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Beline Obeid

GPA students enjoy first Garden Day

Above, garden co-coordinator Megan Black helps rising third grader Jack Kendall drive a stake into the ground. photo by Megan Black and Mary Anne Brush.

September 04, 2014
"It's like going on a treasure hunt."

"There are a gazillion beans here."

"This is so much fun."

"I can't believe how tall our sunflowers are."

These were a few of the comments from children who participated in Grosse Pointe Academy's first Garden Day on Monday, Aug. 4

Students and parents enjoyed picking vegetables, weeding, deadheading flowers, staking tomatoes and cucumbers, watering, fertilizing, eating popsicles, and more. The vegetables picked were tomatoes, cucumbers, basil, green beans, green peppers, hot peppers, zucchini, and summer squash.

This innovative programming, an outgrowth of GPA's STEM program, ties to the school's roots as a self-sustaining farm back in its Academy of the Sacred Heart days.

The carefully planned garden, which students and teachers refer to as a classroom in spite of its outdoor location, enjoys a bit of whimsy in its organization – a butterfly garden by the gazebo, a pizza lover's delight garden with several varieties of tomatoes and basil surrounded by marigolds, pumpkins and gourds planted by Early School children in The Great Pumpkin Patch – but there is meaning behind the playfulness.

Each grade level, from the preschoolers and kindergarteners in the Montessori Early School to eighth graders in the middle school, is responsible for a garden plot, and each plot has its own unique theme. Many of the themes are related to that grade level's curriculum. For example, The Storybook Garden contains flowers one would find in several children's stories, such as snapdragons, zinnias, lamb's ear, and dahlias. Mr. McGregor and Peter Rabbit's Gardens, named after the popular Beatrix Potter storybook characters, contain produce that any rabbit would risk sneaking into the garden for, such as cucumber, zucchini, summer squash and peppers.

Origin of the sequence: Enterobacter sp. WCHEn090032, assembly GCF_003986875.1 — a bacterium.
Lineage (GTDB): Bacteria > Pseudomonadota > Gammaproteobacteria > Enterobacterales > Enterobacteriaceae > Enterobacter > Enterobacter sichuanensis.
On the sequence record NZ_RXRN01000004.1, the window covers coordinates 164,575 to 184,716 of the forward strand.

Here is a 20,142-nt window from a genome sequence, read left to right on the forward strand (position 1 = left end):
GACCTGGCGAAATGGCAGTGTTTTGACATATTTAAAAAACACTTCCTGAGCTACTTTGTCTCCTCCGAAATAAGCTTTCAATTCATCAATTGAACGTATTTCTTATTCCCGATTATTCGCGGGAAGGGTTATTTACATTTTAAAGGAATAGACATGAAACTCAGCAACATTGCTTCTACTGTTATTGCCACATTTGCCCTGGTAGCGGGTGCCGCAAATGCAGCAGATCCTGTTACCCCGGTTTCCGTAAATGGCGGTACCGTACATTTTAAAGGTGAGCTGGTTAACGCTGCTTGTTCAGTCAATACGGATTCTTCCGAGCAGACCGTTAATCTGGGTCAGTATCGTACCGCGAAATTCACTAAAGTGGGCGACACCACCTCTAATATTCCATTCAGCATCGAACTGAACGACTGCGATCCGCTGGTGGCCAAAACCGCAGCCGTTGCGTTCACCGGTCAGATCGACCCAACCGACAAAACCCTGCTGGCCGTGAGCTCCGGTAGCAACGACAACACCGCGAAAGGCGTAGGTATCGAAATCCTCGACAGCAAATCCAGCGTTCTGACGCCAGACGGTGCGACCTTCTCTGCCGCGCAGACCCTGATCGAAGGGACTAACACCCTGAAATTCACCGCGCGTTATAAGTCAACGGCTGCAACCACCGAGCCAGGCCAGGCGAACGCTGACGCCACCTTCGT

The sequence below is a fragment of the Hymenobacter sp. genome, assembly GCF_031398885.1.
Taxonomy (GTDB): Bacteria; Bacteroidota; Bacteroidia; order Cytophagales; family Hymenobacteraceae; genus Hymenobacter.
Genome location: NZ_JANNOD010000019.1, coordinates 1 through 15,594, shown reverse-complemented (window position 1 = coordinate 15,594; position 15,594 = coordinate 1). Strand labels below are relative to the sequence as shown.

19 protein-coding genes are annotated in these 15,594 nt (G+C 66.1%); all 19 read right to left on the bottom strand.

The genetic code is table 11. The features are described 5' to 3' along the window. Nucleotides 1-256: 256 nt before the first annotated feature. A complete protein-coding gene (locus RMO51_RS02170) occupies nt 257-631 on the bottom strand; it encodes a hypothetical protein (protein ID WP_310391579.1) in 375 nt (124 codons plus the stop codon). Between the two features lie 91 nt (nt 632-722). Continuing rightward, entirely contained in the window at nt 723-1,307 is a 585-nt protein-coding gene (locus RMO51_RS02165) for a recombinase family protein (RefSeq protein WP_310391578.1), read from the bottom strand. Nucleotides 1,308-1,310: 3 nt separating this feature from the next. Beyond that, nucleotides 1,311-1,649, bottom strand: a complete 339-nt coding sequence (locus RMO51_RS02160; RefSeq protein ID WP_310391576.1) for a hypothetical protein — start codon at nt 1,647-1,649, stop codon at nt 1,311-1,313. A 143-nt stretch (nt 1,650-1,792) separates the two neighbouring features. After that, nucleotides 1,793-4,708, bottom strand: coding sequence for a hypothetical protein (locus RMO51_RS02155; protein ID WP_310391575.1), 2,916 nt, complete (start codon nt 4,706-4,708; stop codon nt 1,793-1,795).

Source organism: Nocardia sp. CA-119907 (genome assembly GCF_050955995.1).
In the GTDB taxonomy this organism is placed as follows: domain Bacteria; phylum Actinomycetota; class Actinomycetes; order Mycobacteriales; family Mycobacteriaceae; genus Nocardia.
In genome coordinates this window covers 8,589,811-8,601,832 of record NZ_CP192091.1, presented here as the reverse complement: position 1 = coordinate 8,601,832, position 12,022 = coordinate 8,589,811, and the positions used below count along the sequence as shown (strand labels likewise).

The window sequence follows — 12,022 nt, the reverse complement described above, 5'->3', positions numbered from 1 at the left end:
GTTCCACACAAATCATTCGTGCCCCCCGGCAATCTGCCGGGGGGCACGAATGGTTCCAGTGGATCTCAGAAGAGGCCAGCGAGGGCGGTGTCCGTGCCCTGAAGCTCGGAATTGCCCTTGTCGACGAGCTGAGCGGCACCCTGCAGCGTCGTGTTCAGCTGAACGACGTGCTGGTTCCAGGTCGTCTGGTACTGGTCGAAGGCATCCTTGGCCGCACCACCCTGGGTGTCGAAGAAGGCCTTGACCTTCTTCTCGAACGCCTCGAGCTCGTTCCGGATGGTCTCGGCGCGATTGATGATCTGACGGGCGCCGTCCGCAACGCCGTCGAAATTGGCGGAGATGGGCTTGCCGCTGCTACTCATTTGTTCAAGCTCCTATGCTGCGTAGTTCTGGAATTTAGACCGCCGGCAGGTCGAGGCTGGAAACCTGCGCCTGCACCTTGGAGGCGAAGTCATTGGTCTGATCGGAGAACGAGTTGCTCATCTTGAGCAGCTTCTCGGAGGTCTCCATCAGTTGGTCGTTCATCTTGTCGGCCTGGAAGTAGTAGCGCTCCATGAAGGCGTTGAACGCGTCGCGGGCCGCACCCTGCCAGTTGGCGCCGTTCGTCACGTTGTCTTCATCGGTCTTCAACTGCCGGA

The fourth grade created the "What thyme is it?" garden, which is a biorhythmic garden that features flowers that open in relation to the time of day or location of sun, such as morning glory, Mexican daisies, evening primrose, thyme, 4 o'clock flowers and moonflowers, with stepping stones representing the hours of the day. George and Martha's Garden is the fifth grade's representation of their study of the U.S. Constitution. Finally, middle school students will be conducting experiments in Mendel's Hypothesis Garden, which includes pea plants, a nod to Mendel's famous benchmark genetic studies involving peas.

Future plans now that school is back in session include a flower bed behind the gazebo where middle school students will study soil acidity and how hydrangeas react to various changes.

"The garden is a work in progress," said fourth grade teacher Didi DeBoer, who is garden coordinator along with Technology and Learning Specialist Megan Black. "It has endless possibilities and we are looking forward to seeing what it yields for the coming year."

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